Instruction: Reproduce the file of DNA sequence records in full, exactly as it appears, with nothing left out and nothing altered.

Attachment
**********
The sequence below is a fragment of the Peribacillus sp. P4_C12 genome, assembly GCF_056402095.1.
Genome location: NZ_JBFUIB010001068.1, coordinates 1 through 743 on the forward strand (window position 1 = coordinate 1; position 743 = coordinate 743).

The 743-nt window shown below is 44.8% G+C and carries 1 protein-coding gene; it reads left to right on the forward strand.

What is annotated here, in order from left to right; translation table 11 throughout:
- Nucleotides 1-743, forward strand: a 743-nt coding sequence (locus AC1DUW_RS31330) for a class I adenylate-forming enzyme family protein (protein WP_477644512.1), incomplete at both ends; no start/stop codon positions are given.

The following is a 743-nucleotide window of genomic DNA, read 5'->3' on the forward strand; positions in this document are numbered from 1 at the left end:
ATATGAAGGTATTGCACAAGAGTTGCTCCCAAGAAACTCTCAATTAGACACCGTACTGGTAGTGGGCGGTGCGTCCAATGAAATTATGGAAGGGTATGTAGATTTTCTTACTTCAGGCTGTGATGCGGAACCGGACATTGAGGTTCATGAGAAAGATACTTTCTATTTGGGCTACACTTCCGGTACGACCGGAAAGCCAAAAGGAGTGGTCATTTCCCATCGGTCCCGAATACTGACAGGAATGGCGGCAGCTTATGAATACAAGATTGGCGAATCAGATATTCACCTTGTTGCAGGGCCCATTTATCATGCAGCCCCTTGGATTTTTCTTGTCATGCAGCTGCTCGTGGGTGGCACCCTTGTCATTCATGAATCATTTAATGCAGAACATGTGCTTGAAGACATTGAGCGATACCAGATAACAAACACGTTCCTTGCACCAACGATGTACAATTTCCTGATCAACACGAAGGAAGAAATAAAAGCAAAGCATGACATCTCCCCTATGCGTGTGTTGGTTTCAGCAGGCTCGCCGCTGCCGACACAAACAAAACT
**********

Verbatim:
The sequence below is a fragment of the Peribacillus sp. P4_C12 genome, assembly GCF_056402095.1.
Genome location: NZ_JBFUIB010001068.1, coordinates 1 through 743 on the forward strand (window position 1 = coordinate 1; position 743 = coordinate 743).

The 743-nt window shown below is 44.8% G+C and carries 1 protein-coding gene; it reads left to right on the forward strand.

What is annotated here, in order from left to right; translation table 11 throughout:
- Nucleotides 1-743, forward strand: a 743-nt coding sequence (locus AC1DUW_RS31330) for a class I adenylate-forming enzyme family protein (protein WP_477644512.1), incomplete at both ends; no start/stop codon positions are given.

The following is a 743-nucleotide window of genomic DNA, read 5'->3' on the forward strand; positions in this document are numbered from 1 at the left end:
ATATGAAGGTATTGCACAAGAGTTGCTCCCAAGAAACTCTCAATTAGACACCGTACTGGTAGTGGGCGGTGCGTCCAATGAAATTATGGAAGGGTATGTAGATTTTCTTACTTCAGGCTGTGATGCGGAACCGGACATTGAGGTTCATGAGAAAGATACTTTCTATTTGGGCTACACTTCCGGTACGACCGGAAAGCCAAAAGGAGTGGTCATTTCCCATCGGTCCCGAATACTGACAGGAATGGCGGCAGCTTATGAATACAAGATTGGCGAATCAGATATTCACCTTGTTGCAGGGCCCATTTATCATGCAGCCCCTTGGATTTTTCTTGTCATGCAGCTGCTCGTGGGTGGCACCCTTGTCATTCATGAATCATTTAATGCAGAACATGTGCTTGAAGACATTGAGCGATACCAGATAACAAACACGTTCCTTGCACCAACGATGTACAATTTCCTGATCAACACGAAGGAAGAAATAAAAGCAAAGCATGACATCTCCCCTATGCGTGTGTTGGTTTCAGCAGGCTCGCCGCTGCCGACACAAACAAAACT